On August 31, they reached the village of Tai Ping Tsun, and the prisoners were herded into pig pens, where they briefly rested in rain-soaked pig dung until forced up and out once again.

Along the way, on the night of September 6, somewhere in the district of La Hsun Hsien, those carrying the litter of Father Guglielmus Cambourieu, slipped and lost their grip. The old priest, originally with the Society of Foreign Missions of Paris, tumbled onto the ground, where he bashed his head against a rock. Although bleeding profusely, his gaping wound went undetected in the black night, until the marchers stopped in the little village of Ma Lai Tsun, high in the mountains of Hopei province. In the dark, last rites were secretly administered, with urgency, and Father Guglielmus (b. 1874) died shortly after. He had been the one who had predicted during the trial in the church that they were going to die martyrs. Without ceremony, he was quickly buried, and the marchers continued. He would never return to his native homeland of Auvergne, France.

By the time the marchers arrived in Teng Chia Yu, on September 8, the monks who carried the litter of Father Stephanus Maury (b. 1886) knew that the priest, originally a French Lazarist with the Congregation of the Mission, didn’t have long to live. At some point he had felt death approaching and signaled that he wanted to make his last confession. In a narrow bend along the path, Father Sebastianus Pian, carrying the right front corner nodded for others to delay on a turn. There, he bent over, listened to the dying man’s final words and pronounced absolution.

Lagging behind, Brother Damianus Hwang finally reached the village. With his arms bound behind his back, he could only crawl forward on his knees. Years earlier, he had suffered frostbite on his feet and, subsequently, walked with great difficulty. After his feet gave out on the march, he fell to his knees and could only drag himself along. The soldiers whipped him, kicked him, punched him, then threw him into a pigsty alongside the pigs.

Rain continued. Wind continued. Without light in their cells, they spent all their hours in the dark. Without heat, only the fire of Christ in their hearts warmed them. Without quilts, frost blanketed them in the early morning. Without water to cleanse their bodies, only lice flowed freely on their flesh. Without solid food, only diarrhea blasted through their bowels, usually where they sat, without permission to relieve themselves properly. Without winter clothing, only their summer clothing, soaked in their own filth, covered them.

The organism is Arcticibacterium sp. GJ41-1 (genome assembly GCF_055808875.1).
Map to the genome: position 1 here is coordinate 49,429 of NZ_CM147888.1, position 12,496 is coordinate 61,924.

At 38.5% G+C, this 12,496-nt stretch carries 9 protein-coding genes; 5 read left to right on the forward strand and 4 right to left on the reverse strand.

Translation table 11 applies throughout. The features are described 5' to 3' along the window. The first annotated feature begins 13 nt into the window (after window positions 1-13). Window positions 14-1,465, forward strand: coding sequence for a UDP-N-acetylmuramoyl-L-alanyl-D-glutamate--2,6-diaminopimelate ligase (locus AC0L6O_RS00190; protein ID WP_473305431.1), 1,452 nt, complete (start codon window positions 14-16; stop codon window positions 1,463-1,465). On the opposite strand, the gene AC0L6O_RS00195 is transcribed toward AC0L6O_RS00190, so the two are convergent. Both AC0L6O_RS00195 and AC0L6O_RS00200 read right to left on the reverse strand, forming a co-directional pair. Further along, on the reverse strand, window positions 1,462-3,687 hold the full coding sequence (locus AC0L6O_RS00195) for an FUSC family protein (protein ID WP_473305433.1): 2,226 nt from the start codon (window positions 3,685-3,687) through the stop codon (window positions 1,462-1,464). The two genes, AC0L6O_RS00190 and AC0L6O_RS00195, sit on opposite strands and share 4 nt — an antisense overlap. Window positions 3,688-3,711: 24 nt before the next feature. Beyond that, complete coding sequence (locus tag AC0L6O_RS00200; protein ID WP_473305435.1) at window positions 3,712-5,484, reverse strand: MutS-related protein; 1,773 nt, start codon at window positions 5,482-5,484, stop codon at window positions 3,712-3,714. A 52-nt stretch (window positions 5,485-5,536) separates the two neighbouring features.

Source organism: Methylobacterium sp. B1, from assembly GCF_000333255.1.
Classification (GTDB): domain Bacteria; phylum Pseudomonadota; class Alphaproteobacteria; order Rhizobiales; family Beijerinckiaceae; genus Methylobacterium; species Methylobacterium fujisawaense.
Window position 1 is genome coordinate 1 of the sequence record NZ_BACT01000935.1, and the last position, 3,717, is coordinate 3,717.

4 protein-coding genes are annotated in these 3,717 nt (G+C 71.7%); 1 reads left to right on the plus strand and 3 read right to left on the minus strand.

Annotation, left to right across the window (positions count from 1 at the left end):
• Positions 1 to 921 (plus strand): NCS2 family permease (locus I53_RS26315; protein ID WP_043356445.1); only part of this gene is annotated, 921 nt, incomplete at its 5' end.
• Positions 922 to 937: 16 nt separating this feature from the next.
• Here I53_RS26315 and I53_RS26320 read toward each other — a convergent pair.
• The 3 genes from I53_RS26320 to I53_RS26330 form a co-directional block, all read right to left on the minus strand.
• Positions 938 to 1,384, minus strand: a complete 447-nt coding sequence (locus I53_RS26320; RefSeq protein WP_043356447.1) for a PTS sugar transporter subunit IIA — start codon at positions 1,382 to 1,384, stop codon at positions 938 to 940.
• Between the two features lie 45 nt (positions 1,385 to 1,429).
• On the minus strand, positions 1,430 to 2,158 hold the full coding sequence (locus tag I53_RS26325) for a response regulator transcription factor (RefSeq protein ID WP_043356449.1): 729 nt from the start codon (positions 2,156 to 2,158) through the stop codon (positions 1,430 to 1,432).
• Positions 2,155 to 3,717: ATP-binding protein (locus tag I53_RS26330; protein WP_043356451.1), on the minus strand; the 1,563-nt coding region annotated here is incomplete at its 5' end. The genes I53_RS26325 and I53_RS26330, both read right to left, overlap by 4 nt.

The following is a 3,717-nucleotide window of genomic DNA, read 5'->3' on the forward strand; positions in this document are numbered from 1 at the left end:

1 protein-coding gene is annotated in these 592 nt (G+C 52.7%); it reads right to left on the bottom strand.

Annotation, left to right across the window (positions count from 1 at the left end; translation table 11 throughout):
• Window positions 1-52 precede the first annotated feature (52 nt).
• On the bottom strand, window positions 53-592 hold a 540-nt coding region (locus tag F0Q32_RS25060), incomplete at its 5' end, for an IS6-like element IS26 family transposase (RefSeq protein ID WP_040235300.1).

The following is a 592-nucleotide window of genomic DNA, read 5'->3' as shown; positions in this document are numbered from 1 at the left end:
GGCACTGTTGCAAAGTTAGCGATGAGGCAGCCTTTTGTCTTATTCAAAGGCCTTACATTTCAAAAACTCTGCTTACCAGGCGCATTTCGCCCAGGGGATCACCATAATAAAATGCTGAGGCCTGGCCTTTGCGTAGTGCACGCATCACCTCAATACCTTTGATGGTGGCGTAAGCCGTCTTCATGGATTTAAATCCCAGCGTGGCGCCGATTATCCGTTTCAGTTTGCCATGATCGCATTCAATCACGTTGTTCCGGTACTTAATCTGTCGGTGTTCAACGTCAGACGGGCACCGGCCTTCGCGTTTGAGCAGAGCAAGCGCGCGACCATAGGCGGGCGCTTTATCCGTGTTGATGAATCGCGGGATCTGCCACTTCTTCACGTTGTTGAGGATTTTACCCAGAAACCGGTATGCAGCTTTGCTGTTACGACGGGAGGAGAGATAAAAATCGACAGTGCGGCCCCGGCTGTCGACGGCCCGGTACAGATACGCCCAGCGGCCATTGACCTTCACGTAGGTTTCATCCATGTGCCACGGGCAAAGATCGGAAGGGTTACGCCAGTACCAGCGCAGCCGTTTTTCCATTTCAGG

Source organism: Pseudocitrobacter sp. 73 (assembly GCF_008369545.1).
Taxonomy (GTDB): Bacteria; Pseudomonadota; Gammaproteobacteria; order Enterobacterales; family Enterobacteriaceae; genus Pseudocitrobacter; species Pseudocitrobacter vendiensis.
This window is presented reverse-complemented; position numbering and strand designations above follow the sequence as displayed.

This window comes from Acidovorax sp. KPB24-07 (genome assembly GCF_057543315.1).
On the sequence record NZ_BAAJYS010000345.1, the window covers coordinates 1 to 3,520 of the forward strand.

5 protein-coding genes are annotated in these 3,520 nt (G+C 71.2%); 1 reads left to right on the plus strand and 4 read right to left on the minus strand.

All the while, interrogations continued. Li, always biting down on a cigarette between his teeth, paced back and forth under a cloud of silver-gray smoke. Stomping his feet. Slamming down his fist. Screaming. Taunting the glorious rising of the Communist Party and the destruction of the Catholic Church. It all thrilled him.

“Yang Kia Ping has been destroyed to its foundation, and it will never rise again,” he taunted. “Before too long, there will be no more Catholic Church in all of China!”

To prove his point, Li sent Father Theodorus Yuan and Brother Alexius Liu, under a heavy guard, to return to the abbey to see for themselves.

They arrived at dawn, and stood on a ledge, in the shadows of West Soul Mountain. They looked down at Yang Kia Ping, at their former home, Our Lady of Consolation. It had been destroyed. The two were marched back to their cells, to their chains, and reported back to the others that, indeed, their former home was nothing but smoking ruins. Only the mule stables remained standing, seemingly a visual testament to the stubborn nature of the animal. The rest, rubble amid ashes.

Li had planned to win Father Seraphinus Hsih over to his side. It had happened before with others. Others too weak to withstand the emotional, physical and mental torture had succumbed.

But Father Seraphinus was not like the others. He was not like those too weak to withstand the torture. He was strong. His mental strength held him up, held him together. A master orator and rhetorician, a native of the Paoting (old form of Baoding) diocese in Hopei province, he surpassed all in the abbey, even the elegant and much-educated superior, Father Michaelus Hsu. The most brilliant of the brilliant men at the abbey, there had been big plans for Father Seraphinus. He was to be the first, the very first native Chinese abbot.

No, he was most definitely not like the others.